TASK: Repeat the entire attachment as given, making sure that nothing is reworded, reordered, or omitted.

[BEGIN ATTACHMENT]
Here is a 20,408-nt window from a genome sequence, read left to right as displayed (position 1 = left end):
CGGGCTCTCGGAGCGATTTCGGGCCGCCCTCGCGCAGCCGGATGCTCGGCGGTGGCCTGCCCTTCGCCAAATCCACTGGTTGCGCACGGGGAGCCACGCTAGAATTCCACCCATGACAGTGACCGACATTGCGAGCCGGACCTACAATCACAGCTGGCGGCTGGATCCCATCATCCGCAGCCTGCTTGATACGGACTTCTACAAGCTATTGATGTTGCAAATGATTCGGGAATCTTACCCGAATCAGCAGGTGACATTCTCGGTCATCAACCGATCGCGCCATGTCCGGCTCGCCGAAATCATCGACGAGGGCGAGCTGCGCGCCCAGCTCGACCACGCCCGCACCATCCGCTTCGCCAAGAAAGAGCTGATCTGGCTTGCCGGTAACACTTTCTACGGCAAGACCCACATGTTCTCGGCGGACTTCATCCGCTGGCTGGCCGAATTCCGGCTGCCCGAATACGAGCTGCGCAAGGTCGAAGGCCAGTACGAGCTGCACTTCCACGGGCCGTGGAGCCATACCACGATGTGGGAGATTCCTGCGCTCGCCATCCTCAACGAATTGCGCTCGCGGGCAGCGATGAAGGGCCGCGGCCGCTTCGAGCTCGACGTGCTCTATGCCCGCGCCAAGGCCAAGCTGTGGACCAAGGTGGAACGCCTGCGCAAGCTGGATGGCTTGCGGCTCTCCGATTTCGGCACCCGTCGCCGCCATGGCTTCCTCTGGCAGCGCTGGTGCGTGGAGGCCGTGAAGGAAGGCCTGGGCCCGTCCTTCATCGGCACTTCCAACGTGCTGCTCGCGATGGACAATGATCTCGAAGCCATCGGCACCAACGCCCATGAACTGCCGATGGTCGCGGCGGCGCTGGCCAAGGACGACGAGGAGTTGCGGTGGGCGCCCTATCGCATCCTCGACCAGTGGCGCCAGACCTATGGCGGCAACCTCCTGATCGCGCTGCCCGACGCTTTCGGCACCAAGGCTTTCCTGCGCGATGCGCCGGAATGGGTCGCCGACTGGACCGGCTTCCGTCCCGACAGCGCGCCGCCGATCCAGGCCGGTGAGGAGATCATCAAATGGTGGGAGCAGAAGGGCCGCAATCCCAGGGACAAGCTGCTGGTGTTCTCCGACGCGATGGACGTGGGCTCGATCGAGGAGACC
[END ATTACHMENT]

Here is a 20,408-nt window from a genome sequence, read left to right as displayed (position 1 = left end):
CGGGCTCTCGGAGCGATTTCGGGCCGCCCTCGCGCAGCCGGATGCTCGGCGGTGGCCTGCCCTTCGCCAAATCCACTGGTTGCGCACGGGGAGCCACGCTAGAATTCCACCCATGACAGTGACCGACATTGCGAGCCGGACCTACAATCACAGCTGGCGGCTGGATCCCATCATCCGCAGCCTGCTTGATACGGACTTCTACAAGCTATTGATGTTGCAAATGATTCGGGAATCTTACCCGAATCAGCAGGTGACATTCTCGGTCATCAACCGATCGCGCCATGTCCGGCTCGCCGAAATCATCGACGAGGGCGAGCTGCGCGCCCAGCTCGACCACGCCCGCACCATCCGCTTCGCCAAGAAAGAGCTGATCTGGCTTGCCGGTAACACTTTCTACGGCAAGACCCACATGTTCTCGGCGGACTTCATCCGCTGGCTGGCCGAATTCCGGCTGCCCGAATACGAGCTGCGCAAGGTCGAAGGCCAGTACGAGCTGCACTTCCACGGGCCGTGGAGCCATACCACGATGTGGGAGATTCCTGCGCTCGCCATCCTCAACGAATTGCGCTCGCGGGCAGCGATGAAGGGCCGCGGCCGCTTCGAGCTCGACGTGCTCTATGCCCGCGCCAAGGCCAAGCTGTGGACCAAGGTGGAACGCCTGCGCAAGCTGGATGGCTTGCGGCTCTCCGATTTCGGCACCCGTCGCCGCCATGGCTTCCTCTGGCAGCGCTGGTGCGTGGAGGCCGTGAAGGAAGGCCTGGGCCCGTCCTTCATCGGCACTTCCAACGTGCTGCTCGCGATGGACAATGATCTCGAAGCCATCGGCACCAACGCCCATGAACTGCCGATGGTCGCGGCGGCGCTGGCCAAGGACGACGAGGAGTTGCGGTGGGCGCCCTATCGCATCCTCGACCAGTGGCGCCAGACCTATGGCGGCAACCTCCTGATCGCGCTGCCCGACGCTTTCGGCACCAAGGCTTTCCTGCGCGATGCGCCGGAATGGGTCGCCGACTGGACCGGCTTCCGTCCCGACAGCGCGCCGCCGATCCAGGCCGGTGAGGAGATCATCAAATGGTGGGAGCAGAAGGGCCGCAATCCCAGGGACAAGCTGCTGGTGTTCTCCGACGCGATGGACGTGGGCTCGATCGAGGAGACC